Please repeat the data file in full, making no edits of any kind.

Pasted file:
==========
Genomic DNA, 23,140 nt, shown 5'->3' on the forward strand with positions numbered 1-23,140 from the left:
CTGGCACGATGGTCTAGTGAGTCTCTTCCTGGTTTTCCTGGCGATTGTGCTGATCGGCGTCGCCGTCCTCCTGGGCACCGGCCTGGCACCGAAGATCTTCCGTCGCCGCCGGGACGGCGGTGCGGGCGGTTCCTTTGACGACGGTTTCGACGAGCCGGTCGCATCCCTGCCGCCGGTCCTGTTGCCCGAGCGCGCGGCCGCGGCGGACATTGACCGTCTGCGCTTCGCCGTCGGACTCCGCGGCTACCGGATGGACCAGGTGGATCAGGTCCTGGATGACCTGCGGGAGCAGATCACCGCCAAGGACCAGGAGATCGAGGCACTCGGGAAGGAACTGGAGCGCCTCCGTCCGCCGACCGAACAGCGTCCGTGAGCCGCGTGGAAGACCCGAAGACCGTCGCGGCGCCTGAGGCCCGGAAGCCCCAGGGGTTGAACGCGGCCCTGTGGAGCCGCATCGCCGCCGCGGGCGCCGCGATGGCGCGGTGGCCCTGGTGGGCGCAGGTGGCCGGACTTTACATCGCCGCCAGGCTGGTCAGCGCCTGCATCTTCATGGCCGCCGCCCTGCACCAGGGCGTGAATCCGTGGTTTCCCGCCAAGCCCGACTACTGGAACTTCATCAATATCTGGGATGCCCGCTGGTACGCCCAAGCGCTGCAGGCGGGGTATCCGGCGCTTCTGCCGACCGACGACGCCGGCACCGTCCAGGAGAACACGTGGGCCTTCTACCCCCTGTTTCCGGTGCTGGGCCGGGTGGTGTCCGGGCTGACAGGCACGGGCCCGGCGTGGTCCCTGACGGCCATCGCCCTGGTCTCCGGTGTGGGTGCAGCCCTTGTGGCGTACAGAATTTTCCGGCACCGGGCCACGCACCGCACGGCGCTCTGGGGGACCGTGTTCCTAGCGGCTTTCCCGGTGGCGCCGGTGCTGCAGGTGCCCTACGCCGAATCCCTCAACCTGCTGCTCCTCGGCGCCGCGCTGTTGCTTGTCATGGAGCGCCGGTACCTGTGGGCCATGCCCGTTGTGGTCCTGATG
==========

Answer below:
Genomic DNA, 23,140 nt, shown 5'->3' on the forward strand with positions numbered 1-23,140 from the left:
CTGGCACGATGGTCTAGTGAGTCTCTTCCTGGTTTTCCTGGCGATTGTGCTGATCGGCGTCGCCGTCCTCCTGGGCACCGGCCTGGCACCGAAGATCTTCCGTCGCCGCCGGGACGGCGGTGCGGGCGGTTCCTTTGACGACGGTTTCGACGAGCCGGTCGCATCCCTGCCGCCGGTCCTGTTGCCCGAGCGCGCGGCCGCGGCGGACATTGACCGTCTGCGCTTCGCCGTCGGACTCCGCGGCTACCGGATGGACCAGGTGGATCAGGTCCTGGATGACCTGCGGGAGCAGATCACCGCCAAGGACCAGGAGATCGAGGCACTCGGGAAGGAACTGGAGCGCCTCCGTCCGCCGACCGAACAGCGTCCGTGAGCCGCGTGGAAGACCCGAAGACCGTCGCGGCGCCTGAGGCCCGGAAGCCCCAGGGGTTGAACGCGGCCCTGTGGAGCCGCATCGCCGCCGCGGGCGCCGCGATGGCGCGGTGGCCCTGGTGGGCGCAGGTGGCCGGACTTTACATCGCCGCCAGGCTGGTCAGCGCCTGCATCTTCATGGCCGCCGCCCTGCACCAGGGCGTGAATCCGTGGTTTCCCGCCAAGCCCGACTACTGGAACTTCATCAATATCTGGGATGCCCGCTGGTACGCCCAAGCGCTGCAGGCGGGGTATCCGGCGCTTCTGCCGACCGACGACGCCGGCACCGTCCAGGAGAACACGTGGGCCTTCTACCCCCTGTTTCCGGTGCTGGGCCGGGTGGTGTCCGGGCTGACAGGCACGGGCCCGGCGTGGTCCCTGACGGCCATCGCCCTGGTCTCCGGTGTGGGTGCAGCCCTTGTGGCGTACAGAATTTTCCGGCACCGGGCCACGCACCGCACGGCGCTCTGGGGGACCGTGTTCCTAGCGGCTTTCCCGGTGGCGCCGGTGCTGCAGGTGCCCTACGCCGAATCCCTCAACCTGCTGCTCCTCGGCGCCGCGCTGTTGCTTGTCATGGAGCGCCGGTACCTGTGGGCCATGCCCGTTGTGGTCCTGATG